“‘The Dream,’ I couldn’t sing until midway through the European tour, so that one I can had to piece together on the recording. But I can now. It’s all possible. I knew it was all possible. But that’s always the case with albums in the studio, one of the great passports of pop, that you can fuck around as much as you want to get what you need.”

“The Dream” is only one example of a song on what is perhaps Wainwright’s most technically difficult record yet. The simplicity of instrumentation forces him to be flawless with his piano and vocals. For Wainwright, the technical difficulty and the emotional challenges are very related to each other:

“Interestingly enough, the technical demand of this album is very very closely related to the grieving process that I’m going through. My mother passed away in January, and I have been noticing for these shows, just having to get up there night after night and having to go through the paces is probably the closest thing I’ve experienced to the loss of a loved one. It’s just what you have to do, and there’s no escaping it, and you gotta get to the end because there’s an audience. So the technical part is actually very closely related to my personal life right now in many ways.”

While Wainwright says he pieced the album together in a very intuitive, organic fashion, he says certain laws governed the track order and the musical flow of the album.

“A lot of that is very organic or technical, I mean the organic feel is just not to think about it too much, just what seems right. That being said, though, I think there are a lot of scientific or musical or physical laws that are being followed, whether it’s with key changes or tempo. And of course the other thing that was very important was that the sonnets were right in the middle in the piece. It’s like you discover this new world momentarily of Shakespeare, which is endless, and then you return to Rufus-land.”

The sonnets are some of the most stirring moments on the album. Shakespeare’s words, distilled through Wainwright’s distinctive voice and delicate arrangements, suddenly seem made to have been sung. Wainwright admits to being touched by the sheer majesty of the words when playing the songs live.

“One of the more interesting experiences I’ve had recently was [that] I was doing a show, and I sometimes cry during the show just because it’s so emotional. But then at one point I started crying, crying, crying doing one of the Shakespeare sonnets. It had nothing to do with my life whatsoever, at least not consciously. It was just the beauty of those words was so shocking all of a sudden, and I never fully realized it until one night, and they beheld all the magic in that moment.”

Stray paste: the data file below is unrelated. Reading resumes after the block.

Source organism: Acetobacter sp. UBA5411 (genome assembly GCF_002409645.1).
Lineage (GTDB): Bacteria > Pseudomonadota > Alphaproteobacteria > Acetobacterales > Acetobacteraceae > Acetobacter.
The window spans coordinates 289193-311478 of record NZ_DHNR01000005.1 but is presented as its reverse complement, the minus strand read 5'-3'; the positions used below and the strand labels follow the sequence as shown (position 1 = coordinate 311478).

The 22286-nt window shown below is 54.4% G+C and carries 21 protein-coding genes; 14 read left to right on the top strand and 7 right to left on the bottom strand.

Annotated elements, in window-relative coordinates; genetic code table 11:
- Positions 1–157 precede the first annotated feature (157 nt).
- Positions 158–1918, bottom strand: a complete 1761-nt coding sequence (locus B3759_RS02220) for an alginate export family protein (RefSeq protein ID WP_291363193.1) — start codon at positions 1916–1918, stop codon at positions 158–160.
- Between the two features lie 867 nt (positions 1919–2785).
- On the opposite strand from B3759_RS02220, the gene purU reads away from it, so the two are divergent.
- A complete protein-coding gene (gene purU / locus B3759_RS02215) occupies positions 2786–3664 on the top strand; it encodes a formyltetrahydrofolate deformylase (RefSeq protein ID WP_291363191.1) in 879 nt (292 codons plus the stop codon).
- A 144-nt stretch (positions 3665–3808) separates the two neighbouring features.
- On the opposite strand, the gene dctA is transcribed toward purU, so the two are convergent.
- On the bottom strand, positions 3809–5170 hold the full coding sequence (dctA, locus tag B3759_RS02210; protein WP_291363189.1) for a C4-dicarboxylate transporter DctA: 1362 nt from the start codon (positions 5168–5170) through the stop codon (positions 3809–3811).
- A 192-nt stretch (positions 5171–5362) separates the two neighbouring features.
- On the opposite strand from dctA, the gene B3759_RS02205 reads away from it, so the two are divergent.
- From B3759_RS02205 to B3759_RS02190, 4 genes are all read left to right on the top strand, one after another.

The live shows for this tour have been, like the rest of the album, very planned, very personal, and very challenging for both the artist and the audience. For the first half of the concert, Wainwright dons a feathered black cape and heavy black eye makeup as he performs every song from All Days Are Nights in order. The audience is asked not to applaud until after Wainwright has made his exit from the stage from this first set. The second half features Wainwright in a more relaxed mode, playing old favorites from his back catalog. For Wainwright, the performance style necessitated itself from the start, given his love of song cycles: “I knew that it had to be a very somber and intense and serious presentation, and the idea of not having applause between songs is clear. So I always imagined it as a song cycle because I love song cycles. I’m a big Schubert fan, a big Schumann fan, Hugo Wolf, and all these people.” While the performances are guaranteed to be somewhat similar each night, subtle factors influence the performance: “Well, it’s such an organic experience because it’s very attuned to a varied amount of aspects. Whether it’s the hall I’m singing in or how I’m feeling personally or what the audience is like or what the weather outside is doing. It’s a really different experience every night, so I’m never quite sure what to expect.”

Consistently finding new meaning in his songs is yet another sign that Wainwright has chosen the right career path. He finds himself fortunate to have a job that is as therapeutic as it is artistic.

“It’s useful to have this ability and kind of creative job to direct my sadness. I feel very very privileged and fortunate to go out there every night and basically purge all the emotions that I am feeling, and so I’m a very, very lucky guy. Most people don’t have a creative outlet as dramatic as mine to grieve with. I feel very, very fortunate to be able to put my sadness in this boat.”

For a record that is clearly Wainwright’s boat, the subtitle of Songs for Lulu can initially seem surprising. But Lulu, to Wainwright, is a very real presence channeled. “Well, she is very much a spirit or a phantom or a ghost who I channel or am trying to channel away from,” he laughs. “She’s sort of this demon character that I see in the corner of my eye whenever I’m a little bit vulnerable and bit giddy. So this album in a lot of ways is a sacrifice to that deity so she stays in her movie.”